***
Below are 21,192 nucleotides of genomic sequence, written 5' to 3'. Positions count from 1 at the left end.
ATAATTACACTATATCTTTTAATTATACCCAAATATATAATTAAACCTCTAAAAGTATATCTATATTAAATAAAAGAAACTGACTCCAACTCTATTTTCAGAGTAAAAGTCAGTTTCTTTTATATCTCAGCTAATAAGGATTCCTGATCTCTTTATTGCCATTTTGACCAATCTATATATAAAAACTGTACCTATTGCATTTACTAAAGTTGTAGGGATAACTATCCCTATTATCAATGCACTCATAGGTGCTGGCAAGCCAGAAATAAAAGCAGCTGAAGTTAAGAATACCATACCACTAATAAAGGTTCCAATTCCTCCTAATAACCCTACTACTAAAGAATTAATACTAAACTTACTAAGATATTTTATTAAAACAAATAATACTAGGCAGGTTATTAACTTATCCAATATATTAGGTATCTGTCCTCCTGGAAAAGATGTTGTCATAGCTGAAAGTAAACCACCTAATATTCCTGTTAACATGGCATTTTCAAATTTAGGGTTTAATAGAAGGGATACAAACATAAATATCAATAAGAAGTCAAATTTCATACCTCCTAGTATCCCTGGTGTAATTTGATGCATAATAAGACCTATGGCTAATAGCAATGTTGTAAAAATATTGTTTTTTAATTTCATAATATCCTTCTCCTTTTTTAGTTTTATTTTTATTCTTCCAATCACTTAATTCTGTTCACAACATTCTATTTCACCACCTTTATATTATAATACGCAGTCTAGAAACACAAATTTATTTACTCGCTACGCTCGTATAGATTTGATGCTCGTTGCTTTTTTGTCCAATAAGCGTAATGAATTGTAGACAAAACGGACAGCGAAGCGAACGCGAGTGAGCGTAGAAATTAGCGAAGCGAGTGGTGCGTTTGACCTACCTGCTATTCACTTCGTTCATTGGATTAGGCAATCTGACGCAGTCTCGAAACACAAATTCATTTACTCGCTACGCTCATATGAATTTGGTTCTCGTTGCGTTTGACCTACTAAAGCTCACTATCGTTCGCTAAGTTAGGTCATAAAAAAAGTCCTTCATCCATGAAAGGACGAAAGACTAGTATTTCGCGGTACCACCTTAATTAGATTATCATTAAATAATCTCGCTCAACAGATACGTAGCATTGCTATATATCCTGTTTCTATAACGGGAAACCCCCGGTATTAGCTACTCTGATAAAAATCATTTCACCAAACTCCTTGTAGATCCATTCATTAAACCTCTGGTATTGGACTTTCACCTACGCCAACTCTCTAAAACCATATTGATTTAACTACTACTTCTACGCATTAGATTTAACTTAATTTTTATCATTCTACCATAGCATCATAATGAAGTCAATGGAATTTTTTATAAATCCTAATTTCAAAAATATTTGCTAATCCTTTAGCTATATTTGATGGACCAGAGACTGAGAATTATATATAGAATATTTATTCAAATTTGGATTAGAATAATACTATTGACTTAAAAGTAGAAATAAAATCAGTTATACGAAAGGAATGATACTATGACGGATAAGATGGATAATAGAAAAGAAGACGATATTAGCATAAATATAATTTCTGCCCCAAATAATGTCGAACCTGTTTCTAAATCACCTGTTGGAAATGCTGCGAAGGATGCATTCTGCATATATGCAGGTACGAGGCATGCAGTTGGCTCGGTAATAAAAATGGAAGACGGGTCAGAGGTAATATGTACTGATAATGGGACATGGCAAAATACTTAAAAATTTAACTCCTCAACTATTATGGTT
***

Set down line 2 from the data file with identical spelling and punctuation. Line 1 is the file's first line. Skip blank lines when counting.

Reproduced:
ATAATTACACTATATCTTTTAATTATACCCAAATATATAATTAAACCTCTAAAAGTATATCTATATTAAATAAAAGAAACTGACTCCAACTCTATTTTCAGAGTAAAAGTCAGTTTCTTTTATATCTCAGCTAATAAGGATTCCTGATCTCTTTATTGCCATTTTGACCAATCTATATATAAAAACTGTACCTATTGCATTTACTAAAGTTGTAGGGATAACTATCCCTATTATCAATGCACTCATAGGTGCTGGCAAGCCAGAAATAAAAGCAGCTGAAGTTAAGAATACCATACCACTAATAAAGGTTCCAATTCCTCCTAATAACCCTACTACTAAAGAATTAATACTAAACTTACTAAGATATTTTATTAAAACAAATAATACTAGGCAGGTTATTAACTTATCCAATATATTAGGTATCTGTCCTCCTGGAAAAGATGTTGTCATAGCTGAAAGTAAACCACCTAATATTCCTGTTAACATGGCATTTTCAAATTTAGGGTTTAATAGAAGGGATACAAACATAAATATCAATAAGAAGTCAAATTTCATACCTCCTAGTATCCCTGGTGTAATTTGATGCATAATAAGACCTATGGCTAATAGCAATGTTGTAAAAATATTGTTTTTTAATTTCATAATATCCTTCTCCTTTTTTAGTTTTATTTTTATTCTTCCAATCACTTAATTCTGTTCACAACATTCTATTTCACCACCTTTATATTATAATACGCAGTCTAGAAACACAAATTTATTTACTCGCTACGCTCGTATAGATTTGATGCTCGTTGCTTTTTTGTCCAATAAGCGTAATGAATTGTAGACAAAACGGACAGCGAAGCGAACGCGAGTGAGCGTAGAAATTAGCGAAGCGAGTGGTGCGTTTGACCTACCTGCTATTCACTTCGTTCATTGGATTAGGCAATCTGACGCAGTCTCGAAACACAAATTCATTTACTCGCTACGCTCATATGAATTTGGTTCTCGTTGCGTTTGACCTACTAAAGCTCACTATCGTTCGCTAAGTTAGGTCATAAAAAAAGTCCTTCATCCATGAAAGGACGAAAGACTAGTATTTCGCGGTACCACCTTAATTAGATTATCATTAAATAATCTCGCTCAACAGATACGTAGCATTGCTATATATCCTGTTTCTATAACGGGAAACCCCCGGTATTAGCTACTCTGATAAAAATCATTTCACCAAACTCCTTGTAGATCCATTCATTAAACCTCTGGTATTGGACTTTCACCTACGCCAACTCTCTAAAACCATATTGATTTAACTACTACTTCTACGCATTAGATTTAACTTAATTTTTATCATTCTACCATAGCATCATAATGAAGTCAATGGAATTTTTTATAAATCCTAATTTCAAAAATATTTGCTAATCCTTTAGCTATATTTGATGGACCAGAGACTGAGAATTATATATAGAATATTTATTCAAATTTGGATTAGAATAATACTATTGACTTAAAAGTAGAAATAAAATCAGTTATACGAAAGGAATGATACTATGACGGATAAGATGGATAATAGAAAAGAAGACGATATTAGCATAAATATAATTTCTGCCCCAAATAATGTCGAACCTGTTTCTAAATCACCTGTTGGAAATGCTGCGAAGGATGCATTCTGCATATATGCAGGTACGAGGCATGCAGTTGGCTCGGTAATAAAAATGGAAGACGGGTCAGAGGTAATATGTACTGATAATGGGACATGGCAAAATACTTAAAAATTTAACTCCTCAACTATTATGGTT